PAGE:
“We all know that the development operator in a coal mine has the most strenuous tasks than anywhere else in the pit, and due to the nature of the work there is more likely to be incidents where operators get hurt,” development maintenance coordinator Alan Bruce said in a presentation at the recent Roadway Development Operators' Workshop.
“As operator tasks become more repetitive while advance rates increase, the importance of ergonomics has become one of the most important issues in the design of continuous miners at Crinum mine.”
Consequently, supply cassettes, bolter control valves, work platforms, ventilation handling, mesh handling, dust, reach, noise and vibration were all considered in the design work for Crinum’s continuous miners.
Material supply cassettes
“When designing the cassette the ergonomic team went in with an open mind,” Bruce said.
Key points included in the design were to maximise the amount of supplies in the cassette; limit the amount of reaching and lifting required; the ability to load and unload the miner with two operators; colour code each cassette to know what supplies were to be loaded on it; connection of the chain slings to the Eimco jib; design of the jib to give maximum viewing while loading cassettes with the Eimco; partitions in cassette to separate supplies; and the loading of supplies and carting of supplies to the panel in cassette pairing frames and quick-detach system carry-alls.
The Crinum team assessed onboard ventilation to find a solution to operator frustration with the flex duct being awkward to handle and always catching on the rib or being squashed by the shuttle car.
A new duct was installed in 1997 at the front of the machine with a fibreglass transition piece to the rear of the machine resting on the top of the material cassette. “This proved to be a good concept with little trouble installing the flex duct in the vent tube. However, due to the size of the transition piece, vision across the machine was limited and the miner driver could not see where all his men were when manoeuvring so yet another design was required,” Bruce said.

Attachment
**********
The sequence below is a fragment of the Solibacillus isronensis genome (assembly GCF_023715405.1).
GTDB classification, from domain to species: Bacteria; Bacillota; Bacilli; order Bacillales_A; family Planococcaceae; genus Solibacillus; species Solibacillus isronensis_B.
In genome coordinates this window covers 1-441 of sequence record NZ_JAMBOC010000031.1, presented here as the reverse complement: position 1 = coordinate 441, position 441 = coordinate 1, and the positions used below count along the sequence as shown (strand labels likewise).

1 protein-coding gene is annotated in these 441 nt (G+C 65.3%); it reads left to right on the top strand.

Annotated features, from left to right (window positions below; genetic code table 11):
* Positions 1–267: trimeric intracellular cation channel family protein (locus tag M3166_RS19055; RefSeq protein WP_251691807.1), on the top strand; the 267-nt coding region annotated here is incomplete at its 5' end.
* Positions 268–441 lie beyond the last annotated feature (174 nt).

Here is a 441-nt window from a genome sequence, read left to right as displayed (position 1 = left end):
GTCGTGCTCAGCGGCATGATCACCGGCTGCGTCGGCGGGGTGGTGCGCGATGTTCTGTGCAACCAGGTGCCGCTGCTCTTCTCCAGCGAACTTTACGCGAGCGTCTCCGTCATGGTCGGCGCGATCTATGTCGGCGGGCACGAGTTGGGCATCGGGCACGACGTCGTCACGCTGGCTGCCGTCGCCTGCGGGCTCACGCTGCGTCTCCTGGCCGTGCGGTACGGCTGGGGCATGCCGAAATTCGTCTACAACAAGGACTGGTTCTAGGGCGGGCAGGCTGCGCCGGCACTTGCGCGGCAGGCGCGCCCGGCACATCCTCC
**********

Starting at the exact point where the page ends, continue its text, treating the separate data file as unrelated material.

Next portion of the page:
In 1998 a complete new duct system was designed and manufactured to sit above the conveyor and terminated at the fantail joint. While this improved visibility the flexi duct could not hold its own weight.
After a few years Crinum decided to reduce the flexi duct diameter and flare the ends back to the original diameter.
In 2000 the last modification to the duct was made where the transition piece on the end of the onboard duct was a swivel gooseneck at the same height as the fibreglass tubes, which allowed the flexi duct to hold its own weight for the stretched length of 6m.
Originally at Crinum the roof mesh was carried into the panel on a multipurpose vehicle flat-top pod horizontally. The pod would be backed up behind the miner and the mesh unloaded and stacked manually.
“The ergonomic team came up with a design to carry the roof mesh into the panel on a MPV pod with bundles of mesh ties in lots of 20,” Bruce said.
“These bundles are carried in vertically on the side in the pod that has varying floor heights so that if the mesh rests against each other there will be one bundle higher than the rest to attach the purpose-built spreader bar which connects to the Eimco jib. The bundle is then carried by the Eimco and placed behind the miner in the rib where the continuous miner operators manually lift the sheets as required and bolt to the roof.”